54. Memorandum From the President’s Assistant for National Security Affairs (Kissinger) to President Nixon 1

    • Soviet Note on Protective Reaction Raid2

Ambassador Dobrynin called on me Tuesday, November 243 to deliver a Soviet protest note on last weekend’s bombing of North Vietnam (copy attached at Tab A).4 Highlights of the note are as follows:

  • —The Soviets wish to state their attitude on the bombing raid in this confidential manner as well as condemning it publicly;
  • —No justification can change the “aggressive nature” of reconnaissance flights over a sovereign state, and bombing of that state when it lawfully tries to prevent such flights—such actions rather than bringing closely a peaceful settlement in Vietnam, “inevitably complicate the whole situation still further;”
  • —Aggressive U.S. actions against North Vietnam “entail more far-reaching consequences” in terms of their impact on the international situation generally and on Soviet-American relations; they are [Page 170] inconsistent with your words to Gromyko on the necessity “to do everything so that events in Vietnam may not cloud relations between our two countries;”5
  • —The Soviet leadership hopes you will view these considerations “with utmost seriousness.”

I told Dobrynin that I was sure that he did not expect a response from us to his note, and he confirmed this. Our very brief meeting adjourned without discussion of any other subjects.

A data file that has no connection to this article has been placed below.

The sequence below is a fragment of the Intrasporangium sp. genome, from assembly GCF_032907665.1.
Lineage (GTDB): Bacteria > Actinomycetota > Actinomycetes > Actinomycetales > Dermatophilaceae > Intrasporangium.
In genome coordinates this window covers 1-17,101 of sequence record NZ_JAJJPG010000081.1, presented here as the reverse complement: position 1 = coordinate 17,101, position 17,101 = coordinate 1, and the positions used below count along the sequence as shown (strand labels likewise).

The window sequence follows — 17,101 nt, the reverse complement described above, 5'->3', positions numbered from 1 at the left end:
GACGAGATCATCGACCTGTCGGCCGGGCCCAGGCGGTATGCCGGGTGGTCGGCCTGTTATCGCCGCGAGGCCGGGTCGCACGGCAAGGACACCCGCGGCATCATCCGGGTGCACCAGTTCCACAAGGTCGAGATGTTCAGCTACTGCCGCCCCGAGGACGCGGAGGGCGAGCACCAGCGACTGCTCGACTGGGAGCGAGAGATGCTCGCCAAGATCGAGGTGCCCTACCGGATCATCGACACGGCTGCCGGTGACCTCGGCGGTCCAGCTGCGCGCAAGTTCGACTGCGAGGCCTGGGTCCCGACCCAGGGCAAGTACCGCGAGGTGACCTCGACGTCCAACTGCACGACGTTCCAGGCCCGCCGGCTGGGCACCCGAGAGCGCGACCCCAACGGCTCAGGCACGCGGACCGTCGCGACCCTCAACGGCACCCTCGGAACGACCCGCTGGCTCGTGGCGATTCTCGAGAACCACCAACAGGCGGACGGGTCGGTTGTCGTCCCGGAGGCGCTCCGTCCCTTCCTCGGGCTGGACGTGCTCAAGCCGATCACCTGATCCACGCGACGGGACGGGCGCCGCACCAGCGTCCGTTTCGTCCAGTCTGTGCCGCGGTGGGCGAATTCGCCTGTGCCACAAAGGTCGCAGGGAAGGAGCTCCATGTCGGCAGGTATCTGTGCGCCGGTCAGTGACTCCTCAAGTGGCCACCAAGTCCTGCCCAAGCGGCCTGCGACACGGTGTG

1. Source: National Archives, Nixon Presidential Materials, NSC Files, Box 490, President’s Trip Files, Dobrynin/Kissinger, 1970, Vol. 3. Secret; Sensitive; Eyes Only. Sent for information. Lord forwarded the memorandum to Kissinger on November 27 and noted: “This will also serve as a memcon of the meeting. In your memo to the President I did not include any comment on this note, which would seem to be routine.” (Ibid.)
  2. In the wake of the unsuccessful raid the previous day on Son Tay, the former North Vietnamese prisoner-of-war camp, the United States conducted an extensive air strike over North Vietnam on November 21 to protect American reconnaissance planes.
  3. According to Kissinger’s Record of Schedule, the meeting lasted from 12:20 to 12:35 p.m. (Library of Congress, Manuscript Division, Kissinger Papers, Box 438, Miscellany, 1968–76)
  4. Attached but not printed.
  5. See Document 23.